alive, which was a common practice amongst the Nanga ascetics) at Marhi of Sudh SawaiBalpuri in Thano Bula Khan. The Marhi which is now called the mandir of Sudh SawaiBalpuri is located 11 km west of Thano Ahmed Khan.
In Sindh, there are four main groups of asceticswhose shrines dominate the landscapes of the towns and villages
Like his mentor, Guru Mangal Gir also “took living Samadhi” (jeevat samadhi) at the Akharo
which was named after him. This Akharo (monastic establishment) became known over a
period of time as an Ashram evolving from simple to complex, from sectarian to syncretic
becoming the most sacred spiritual place for the majority of the Hindus living in ThanaBula Khan. Apart from the Ashram of Guru Mangal Gir, two other sacred spiritual placesassociated with Sannyasis include the Marhi of Ratan Nath at Taung and Sudh SawaiBalpuri Astan.At present, the Ashram has become a complex containing not only the Samadhis of GuruMangal Gir and his disciples but also the temples of Mata, Shiva, Hanuman and Jhulelal. Thecult of Jhulelal also called Darya Pir, Darya Shah, Amarlal, Odero Lal, Khawja Khizr, ShaikhTahir and Zinda Pir has spread from riverine regions to the desert and arid regions of Sindhin recent years. The Ashram of Guru Mangal Gir also includes the sacred spaces associatedwith Raja Veer Vikramjit / Amir Pir and Lal Shahbaz Qalandar. There is an alcove in a
temple at the Ashram which is called ‘Lal Sain Ji Khudi’ where there is placed a poster of Lal
Shahbaz Qalandar. Hindus venerate him under both the names
as Lal Sain or Lal Shahbaz
Qalandar and Raja Bharthari. Apart from the ‘Khudi of Lal Sain’, the Ashram of Guru Mangal
Gir contains the thalo (platform) of Raja Veer, another contested figure in Sindh whocarries multiple identities as Raja Veer Vikramajit, Amir Pir, Shaikh Bhirkio and ShaikhAmin. The shared shrine of Amir Pir overlooking Keenjhar Lake near Jhimpir town inThatta district, venerated by both Hindus and Muslims, is now under the control of KhojaIsmailis.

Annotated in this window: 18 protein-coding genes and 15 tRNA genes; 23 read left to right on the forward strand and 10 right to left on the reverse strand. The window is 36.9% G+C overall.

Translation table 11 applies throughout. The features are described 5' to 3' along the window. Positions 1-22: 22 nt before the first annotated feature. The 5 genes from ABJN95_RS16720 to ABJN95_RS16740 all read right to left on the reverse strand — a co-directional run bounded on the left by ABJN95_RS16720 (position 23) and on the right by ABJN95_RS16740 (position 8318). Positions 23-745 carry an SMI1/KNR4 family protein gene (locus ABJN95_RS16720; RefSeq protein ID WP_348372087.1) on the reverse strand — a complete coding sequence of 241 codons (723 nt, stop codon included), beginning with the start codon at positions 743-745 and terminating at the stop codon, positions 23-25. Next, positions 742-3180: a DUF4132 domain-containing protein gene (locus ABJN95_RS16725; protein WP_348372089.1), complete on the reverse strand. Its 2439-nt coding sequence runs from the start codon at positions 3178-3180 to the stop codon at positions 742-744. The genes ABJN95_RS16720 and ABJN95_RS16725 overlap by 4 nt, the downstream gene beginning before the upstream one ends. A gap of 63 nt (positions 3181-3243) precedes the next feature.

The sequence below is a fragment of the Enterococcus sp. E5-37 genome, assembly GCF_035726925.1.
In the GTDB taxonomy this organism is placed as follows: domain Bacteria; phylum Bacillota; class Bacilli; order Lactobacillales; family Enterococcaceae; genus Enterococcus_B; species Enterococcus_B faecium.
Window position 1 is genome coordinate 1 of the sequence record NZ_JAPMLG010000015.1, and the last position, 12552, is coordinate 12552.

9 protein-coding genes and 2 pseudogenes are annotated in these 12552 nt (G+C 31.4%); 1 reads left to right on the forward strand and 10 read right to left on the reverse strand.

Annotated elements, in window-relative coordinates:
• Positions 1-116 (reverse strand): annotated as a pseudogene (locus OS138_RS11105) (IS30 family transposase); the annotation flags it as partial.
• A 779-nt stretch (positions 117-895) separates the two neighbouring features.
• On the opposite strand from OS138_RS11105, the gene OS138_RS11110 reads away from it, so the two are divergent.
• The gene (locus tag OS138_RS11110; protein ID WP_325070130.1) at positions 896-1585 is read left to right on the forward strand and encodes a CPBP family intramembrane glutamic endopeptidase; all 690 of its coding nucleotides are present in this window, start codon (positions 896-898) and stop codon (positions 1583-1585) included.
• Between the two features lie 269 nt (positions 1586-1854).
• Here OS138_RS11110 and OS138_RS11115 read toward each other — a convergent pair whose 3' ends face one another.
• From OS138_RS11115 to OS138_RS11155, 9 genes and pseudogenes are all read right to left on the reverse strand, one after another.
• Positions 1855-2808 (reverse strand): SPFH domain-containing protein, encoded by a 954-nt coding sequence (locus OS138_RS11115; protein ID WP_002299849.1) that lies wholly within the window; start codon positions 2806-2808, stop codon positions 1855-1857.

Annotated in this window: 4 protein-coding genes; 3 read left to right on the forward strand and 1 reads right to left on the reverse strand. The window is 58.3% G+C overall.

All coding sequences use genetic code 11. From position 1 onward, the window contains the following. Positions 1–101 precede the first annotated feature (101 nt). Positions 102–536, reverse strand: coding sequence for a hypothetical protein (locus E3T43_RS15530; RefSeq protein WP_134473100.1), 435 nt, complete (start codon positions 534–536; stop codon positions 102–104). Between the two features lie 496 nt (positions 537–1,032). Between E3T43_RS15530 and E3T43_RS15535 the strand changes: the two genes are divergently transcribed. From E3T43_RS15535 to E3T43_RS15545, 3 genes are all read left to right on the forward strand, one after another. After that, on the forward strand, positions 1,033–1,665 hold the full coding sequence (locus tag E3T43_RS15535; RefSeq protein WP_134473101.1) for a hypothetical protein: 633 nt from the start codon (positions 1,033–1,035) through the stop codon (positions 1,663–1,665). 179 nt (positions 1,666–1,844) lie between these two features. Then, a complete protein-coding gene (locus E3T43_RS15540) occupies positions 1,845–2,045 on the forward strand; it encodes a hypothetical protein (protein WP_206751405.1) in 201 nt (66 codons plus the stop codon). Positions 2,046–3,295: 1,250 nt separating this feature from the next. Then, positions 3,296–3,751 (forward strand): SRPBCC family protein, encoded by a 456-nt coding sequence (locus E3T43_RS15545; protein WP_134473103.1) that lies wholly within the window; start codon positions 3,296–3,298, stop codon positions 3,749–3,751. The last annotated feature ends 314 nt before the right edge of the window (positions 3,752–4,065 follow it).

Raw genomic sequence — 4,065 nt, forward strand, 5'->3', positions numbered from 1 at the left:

The principle Samadhi at the Ashram belongs to Guru Mangal Gir, which lies under themarble canopy. It is covered with a piece of clothes. The Samadhis of his disciples are allcovered with ochre-coloured cloths showing that those buried were renouncers. There aremore than 25 Samadhis at the ashram; there is a dhuni (fire-altar / campfire) before eachof the Samadhis. The eminent followers of Guru Mangal Gir who are buried at the Ashraminclude his first chela (disciple) Guru Ghyan Gir, Guru Mohan Gir, Guru Fatehya Gir, GuruSoomar Gir, Guru Prem Gir, Guru Amar Gir, Guru Narain Gir, Guru Ram Gir, Guru Amar GirII, Guru Samiya Gir, Guru Ganga Gir, Guru Dhyan Gir II and Guru Sahaj Giralais Bao Ram.During the annual festival of Guru Mangal Gir, the Hindus from all over Sindh come to payhomage to him and his disciples. The narration of the miracles of Mangal Gir continues toattract larger Hindu population not only from Thano Bula Khan but also from other parts ofSindh. These Sadhus of Sindh preached the message of tolerance, peace and love whichtranscends religion and caste. For the older members of Hindu community, who are moreprone to renunciation, the ashram of ascetics is becoming a source of solace and succour.
The author is an anthropologist and has authored four books:
in Stone: The Rock Art of
on the art and architecture of
Religion and Art in